Summary Offence Caution Required

Summary Offence Caution Required

Charges: Careless Driving, Dangerous Driving – Frankston Magistrates’ Court.

Facts: The client and his friend, both in utes, were driving through a school zone at 3pm. The client’s ute was in front. It was alleged that both of them were doing burnouts and driving dangerously.

The client then drove left around a corner, allegedly fishtailing. The second ute tried to follow suit but crashed into a pole on the median strip.

When the police arrived the client was not at the scene but police obtained his registration number. The client was later charged with Careless Driving and Driving Dangerously.

Results: The driver of the ute that crashed did not make a statement against the client. The informant (investigating police officer) went to the client’s property and immediately started questioning the client in front of his parents.

Fortunately for the client, although he did answer some questions, the informant had not cautioned the client prior to questioning him – a requirement under the law.

In 2008 the law changed in relation to cautioning defendants for summary offences. Under section 138 & 139 of the new Evidence Act 2008 defence lawyers can make an application to exclude evidence that has been improperly obtained.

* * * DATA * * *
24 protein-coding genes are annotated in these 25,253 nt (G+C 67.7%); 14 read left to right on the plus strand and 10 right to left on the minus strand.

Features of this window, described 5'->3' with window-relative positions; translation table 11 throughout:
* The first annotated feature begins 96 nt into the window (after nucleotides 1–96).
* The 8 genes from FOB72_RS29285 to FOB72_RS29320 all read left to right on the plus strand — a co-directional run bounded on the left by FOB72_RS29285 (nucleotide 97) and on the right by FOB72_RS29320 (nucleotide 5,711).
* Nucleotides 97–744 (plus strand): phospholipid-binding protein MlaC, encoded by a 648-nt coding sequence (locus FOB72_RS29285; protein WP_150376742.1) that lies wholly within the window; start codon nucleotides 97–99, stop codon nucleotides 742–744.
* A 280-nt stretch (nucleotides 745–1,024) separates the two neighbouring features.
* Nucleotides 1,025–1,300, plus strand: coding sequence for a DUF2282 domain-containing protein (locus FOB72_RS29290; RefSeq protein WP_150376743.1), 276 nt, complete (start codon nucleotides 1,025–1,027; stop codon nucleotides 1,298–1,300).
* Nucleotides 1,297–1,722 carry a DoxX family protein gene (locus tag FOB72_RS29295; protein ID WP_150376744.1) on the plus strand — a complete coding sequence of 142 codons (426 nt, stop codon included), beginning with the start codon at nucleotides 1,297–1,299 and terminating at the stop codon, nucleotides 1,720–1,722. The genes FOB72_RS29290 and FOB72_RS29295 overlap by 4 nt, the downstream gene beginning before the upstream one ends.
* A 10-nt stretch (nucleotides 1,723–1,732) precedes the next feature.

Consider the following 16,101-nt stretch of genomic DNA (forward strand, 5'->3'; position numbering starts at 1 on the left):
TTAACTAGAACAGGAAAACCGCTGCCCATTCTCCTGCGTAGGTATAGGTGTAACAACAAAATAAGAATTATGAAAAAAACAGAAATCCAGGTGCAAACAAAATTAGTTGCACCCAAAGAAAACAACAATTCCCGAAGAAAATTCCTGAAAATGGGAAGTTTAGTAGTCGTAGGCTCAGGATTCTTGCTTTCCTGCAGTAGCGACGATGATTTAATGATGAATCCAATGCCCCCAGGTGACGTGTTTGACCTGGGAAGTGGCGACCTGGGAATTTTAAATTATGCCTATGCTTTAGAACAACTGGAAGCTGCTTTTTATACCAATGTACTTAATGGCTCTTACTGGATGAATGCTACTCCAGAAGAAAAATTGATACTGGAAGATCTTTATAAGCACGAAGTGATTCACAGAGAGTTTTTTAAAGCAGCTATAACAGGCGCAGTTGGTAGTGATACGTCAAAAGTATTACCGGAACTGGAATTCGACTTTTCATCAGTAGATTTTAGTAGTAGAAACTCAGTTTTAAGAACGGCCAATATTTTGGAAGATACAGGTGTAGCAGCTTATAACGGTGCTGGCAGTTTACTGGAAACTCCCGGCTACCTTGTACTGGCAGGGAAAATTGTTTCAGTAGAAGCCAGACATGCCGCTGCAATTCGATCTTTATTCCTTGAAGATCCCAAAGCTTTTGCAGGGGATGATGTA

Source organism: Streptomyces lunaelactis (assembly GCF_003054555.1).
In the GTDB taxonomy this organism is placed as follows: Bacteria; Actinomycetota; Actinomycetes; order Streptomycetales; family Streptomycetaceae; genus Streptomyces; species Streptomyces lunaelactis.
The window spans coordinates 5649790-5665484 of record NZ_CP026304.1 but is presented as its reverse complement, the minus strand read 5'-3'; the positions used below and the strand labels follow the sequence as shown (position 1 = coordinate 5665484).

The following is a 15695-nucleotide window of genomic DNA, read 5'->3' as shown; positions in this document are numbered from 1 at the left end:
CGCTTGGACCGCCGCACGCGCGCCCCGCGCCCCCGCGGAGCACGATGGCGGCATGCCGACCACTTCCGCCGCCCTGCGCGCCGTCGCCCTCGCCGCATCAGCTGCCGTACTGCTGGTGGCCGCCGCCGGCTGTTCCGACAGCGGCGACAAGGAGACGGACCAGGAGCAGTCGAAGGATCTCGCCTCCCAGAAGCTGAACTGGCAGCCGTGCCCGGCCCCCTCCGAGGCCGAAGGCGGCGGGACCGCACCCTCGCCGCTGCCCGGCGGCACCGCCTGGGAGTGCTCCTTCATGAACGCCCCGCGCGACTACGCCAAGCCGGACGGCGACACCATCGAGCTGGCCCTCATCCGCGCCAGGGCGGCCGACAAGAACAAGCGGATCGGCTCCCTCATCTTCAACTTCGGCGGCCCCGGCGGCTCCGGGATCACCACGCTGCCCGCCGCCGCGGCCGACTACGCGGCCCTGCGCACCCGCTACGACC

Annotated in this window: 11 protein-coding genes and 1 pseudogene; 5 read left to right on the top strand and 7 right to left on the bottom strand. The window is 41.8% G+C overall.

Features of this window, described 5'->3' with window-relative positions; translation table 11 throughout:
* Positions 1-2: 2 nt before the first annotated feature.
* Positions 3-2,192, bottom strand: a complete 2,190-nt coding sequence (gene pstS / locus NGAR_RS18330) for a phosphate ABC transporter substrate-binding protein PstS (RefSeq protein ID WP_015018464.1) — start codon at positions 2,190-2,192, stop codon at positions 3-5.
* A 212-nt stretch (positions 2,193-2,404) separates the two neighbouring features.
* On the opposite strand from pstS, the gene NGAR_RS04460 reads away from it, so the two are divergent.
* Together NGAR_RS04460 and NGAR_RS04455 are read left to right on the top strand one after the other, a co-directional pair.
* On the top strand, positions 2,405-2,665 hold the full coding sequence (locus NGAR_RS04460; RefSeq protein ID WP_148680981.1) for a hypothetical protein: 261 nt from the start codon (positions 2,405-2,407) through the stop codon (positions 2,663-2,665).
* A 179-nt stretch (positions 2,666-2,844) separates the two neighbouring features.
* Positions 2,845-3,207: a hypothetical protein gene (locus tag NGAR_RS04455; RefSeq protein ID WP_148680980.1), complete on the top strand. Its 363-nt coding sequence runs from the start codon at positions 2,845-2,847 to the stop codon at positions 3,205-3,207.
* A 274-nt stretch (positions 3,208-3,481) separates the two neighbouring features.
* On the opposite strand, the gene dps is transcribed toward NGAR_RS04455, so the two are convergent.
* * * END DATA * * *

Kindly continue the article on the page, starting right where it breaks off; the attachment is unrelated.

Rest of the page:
This does not mean that the evidence is automatically excluded. However in this instance the informant, who was very experienced, cautioned the client after he had already made some admissions.

The experience of the informant indicated that the failure to caution the client at the outset was intentional, not accidental. Therefore it was our view that the evidence relating to the admissions would be excluded. The police still had a case but if this evidence was excluded it would make it difficult for them.

The client was given his options on that basis. On the summary of facts, if accepted by a Magistrate, Dangerous Driving would be made out and the client would be off the road for 6 months minimum.

There was some risk in relation to running the case but ultimately it was up to the client to decide which way to go. The client instructed us to resolve if possible without losing his licence.

Following a case conference and using the potential exclusion of the admission as a bargaining tool, the prosecution were prepared to only proceed on a Careless Driving charge on a plea of guilty. The client was happy with this course and following submissions His Honour imposed a good behaviour bond without conviction and no loss of licence.

The client was an apprentice plumber and needed his licence to complete his apprenticeship, so this was a great outcome for him.